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Toll Brothers reports earnings doubled on higher home prices

Toll Brothers Inc., the largest U.S. luxury-home builder, said fiscal third-quarter earnings more than doubled as rising prices fueled a 53 percent increase in revenue.

Net income for the three months through July rose to $97.7 million, or 53 cents a share, from $46.6 million, or 26 cents, a year earlier, the Horsham, Pennsylvania-based company said Wednesday in a statement.

Buyer demand has remained strong at the upper end of the U.S. housing market, especially in areas such as California and New York, where Toll Brothers offers some of its most expensive houses and condominiums. The average price of new U.S. homes sold in July rose to $339,100, an all-time high, even as sales fell to the slowest pace in four months, the U.S. Commerce Department reported last week.

"We are driven by bottom-line growth and are pleased with our continued margin expansion through what we still believe is a recovering, albeit bumpy, housing cycle," Toll chief executive Douglas Yearley Jr. said in the statement.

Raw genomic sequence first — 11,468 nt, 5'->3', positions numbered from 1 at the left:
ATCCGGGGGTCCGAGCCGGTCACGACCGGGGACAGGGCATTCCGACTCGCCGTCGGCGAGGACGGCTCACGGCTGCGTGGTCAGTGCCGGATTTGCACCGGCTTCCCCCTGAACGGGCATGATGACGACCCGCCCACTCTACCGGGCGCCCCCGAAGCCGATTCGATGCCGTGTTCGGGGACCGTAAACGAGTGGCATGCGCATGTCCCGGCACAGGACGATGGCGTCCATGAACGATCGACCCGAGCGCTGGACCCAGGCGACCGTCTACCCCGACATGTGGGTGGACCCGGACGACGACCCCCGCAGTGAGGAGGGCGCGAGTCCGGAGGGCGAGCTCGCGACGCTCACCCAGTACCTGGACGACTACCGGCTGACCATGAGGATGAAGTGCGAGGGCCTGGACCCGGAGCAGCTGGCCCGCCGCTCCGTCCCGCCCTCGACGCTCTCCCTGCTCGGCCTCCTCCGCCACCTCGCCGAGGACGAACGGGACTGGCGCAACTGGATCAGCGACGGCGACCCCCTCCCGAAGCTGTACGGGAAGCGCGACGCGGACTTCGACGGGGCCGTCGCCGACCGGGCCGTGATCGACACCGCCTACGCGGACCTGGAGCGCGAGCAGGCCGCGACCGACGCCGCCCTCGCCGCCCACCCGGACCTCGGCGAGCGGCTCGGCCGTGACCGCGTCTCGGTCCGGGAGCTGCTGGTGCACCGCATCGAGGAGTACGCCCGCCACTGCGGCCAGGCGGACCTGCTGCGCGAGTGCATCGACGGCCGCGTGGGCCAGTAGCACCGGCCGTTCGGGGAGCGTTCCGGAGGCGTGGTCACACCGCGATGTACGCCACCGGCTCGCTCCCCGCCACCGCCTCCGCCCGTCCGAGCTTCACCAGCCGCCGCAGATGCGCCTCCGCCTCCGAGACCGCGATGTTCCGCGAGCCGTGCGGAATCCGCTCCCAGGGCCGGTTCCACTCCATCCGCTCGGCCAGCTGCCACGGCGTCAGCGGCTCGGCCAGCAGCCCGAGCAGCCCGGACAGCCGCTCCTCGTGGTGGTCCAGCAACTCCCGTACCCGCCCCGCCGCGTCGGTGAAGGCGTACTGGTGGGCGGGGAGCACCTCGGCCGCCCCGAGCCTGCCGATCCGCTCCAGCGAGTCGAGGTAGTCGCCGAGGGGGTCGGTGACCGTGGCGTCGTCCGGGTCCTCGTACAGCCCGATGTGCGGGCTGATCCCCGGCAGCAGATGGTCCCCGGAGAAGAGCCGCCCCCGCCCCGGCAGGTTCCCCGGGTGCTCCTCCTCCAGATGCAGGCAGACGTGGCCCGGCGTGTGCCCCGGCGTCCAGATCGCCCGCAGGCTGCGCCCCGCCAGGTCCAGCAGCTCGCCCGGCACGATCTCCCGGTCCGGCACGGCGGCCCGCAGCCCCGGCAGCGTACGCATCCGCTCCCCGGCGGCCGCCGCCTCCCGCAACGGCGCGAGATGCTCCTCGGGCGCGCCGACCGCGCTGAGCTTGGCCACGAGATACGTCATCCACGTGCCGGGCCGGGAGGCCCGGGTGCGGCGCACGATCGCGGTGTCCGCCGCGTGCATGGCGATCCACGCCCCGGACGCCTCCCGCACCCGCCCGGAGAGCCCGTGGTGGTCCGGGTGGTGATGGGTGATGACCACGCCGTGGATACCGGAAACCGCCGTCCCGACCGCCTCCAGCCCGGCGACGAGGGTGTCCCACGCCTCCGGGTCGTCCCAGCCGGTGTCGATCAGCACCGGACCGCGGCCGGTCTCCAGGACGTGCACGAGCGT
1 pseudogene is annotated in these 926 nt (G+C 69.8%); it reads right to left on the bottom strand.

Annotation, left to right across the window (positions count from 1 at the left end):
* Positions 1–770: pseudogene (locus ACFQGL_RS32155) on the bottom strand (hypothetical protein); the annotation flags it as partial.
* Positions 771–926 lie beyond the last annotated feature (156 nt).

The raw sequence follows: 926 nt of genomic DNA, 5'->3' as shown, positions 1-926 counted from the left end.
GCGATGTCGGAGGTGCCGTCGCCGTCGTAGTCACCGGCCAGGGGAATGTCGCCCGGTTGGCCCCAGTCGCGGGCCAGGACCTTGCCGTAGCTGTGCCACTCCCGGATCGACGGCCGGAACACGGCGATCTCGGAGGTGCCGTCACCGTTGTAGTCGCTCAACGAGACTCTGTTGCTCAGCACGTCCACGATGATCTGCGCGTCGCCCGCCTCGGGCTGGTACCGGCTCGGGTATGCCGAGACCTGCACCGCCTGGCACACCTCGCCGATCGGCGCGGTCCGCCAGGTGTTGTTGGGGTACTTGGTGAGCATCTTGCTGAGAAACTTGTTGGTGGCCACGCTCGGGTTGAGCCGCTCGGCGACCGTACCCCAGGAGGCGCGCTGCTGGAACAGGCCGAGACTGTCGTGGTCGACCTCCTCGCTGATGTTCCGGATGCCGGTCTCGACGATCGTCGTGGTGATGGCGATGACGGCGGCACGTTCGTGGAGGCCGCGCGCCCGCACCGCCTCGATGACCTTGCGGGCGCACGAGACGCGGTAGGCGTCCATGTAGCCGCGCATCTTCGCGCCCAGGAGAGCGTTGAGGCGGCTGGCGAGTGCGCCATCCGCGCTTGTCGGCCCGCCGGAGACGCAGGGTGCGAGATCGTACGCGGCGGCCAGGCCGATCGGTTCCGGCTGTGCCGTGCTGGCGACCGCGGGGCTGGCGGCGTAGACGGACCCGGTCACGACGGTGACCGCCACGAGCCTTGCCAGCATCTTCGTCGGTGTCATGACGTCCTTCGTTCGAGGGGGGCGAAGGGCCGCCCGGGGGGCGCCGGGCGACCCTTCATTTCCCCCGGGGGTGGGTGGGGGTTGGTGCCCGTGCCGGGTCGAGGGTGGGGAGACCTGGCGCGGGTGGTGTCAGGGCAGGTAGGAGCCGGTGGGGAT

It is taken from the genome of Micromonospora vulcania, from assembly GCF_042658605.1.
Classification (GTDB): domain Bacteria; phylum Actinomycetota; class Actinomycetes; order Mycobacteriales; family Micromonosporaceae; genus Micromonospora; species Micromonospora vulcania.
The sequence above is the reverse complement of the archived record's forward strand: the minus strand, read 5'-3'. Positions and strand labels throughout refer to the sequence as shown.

Under Yearley, Toll has expanded its California and urban high-rise divisions while diversifying into apartment construction as demand for rentals grows. Signed contracts fell to 1,324 homes worth $949.1 million from 1,405 homes worth $992.6 million.

Revenue rose to $1.06 billion from $689.2 million a year earlier. The average price of its homes sold in the quarter climbed to $732,000 compared with $651,000.

Toll's gross margin excluding interest and writedowns widened to 26.8 percent in the fiscal third quarter from 25.1 percent a year earlier, the company said today. The full-year gross margin will improve by 185 to 200 basis points compared with fiscal 2013. Toll previously predicted an increase of as little as 175 basis points.

Toll shares were down $1.16, about 3.3 percent, at $34.47 in midmorning trading Wednesday. The shares are down 3.7 percent this year, compared with a 3.4 percent decline in the 11-company Standard & Poor's Supercomposite Homebuilding Index.

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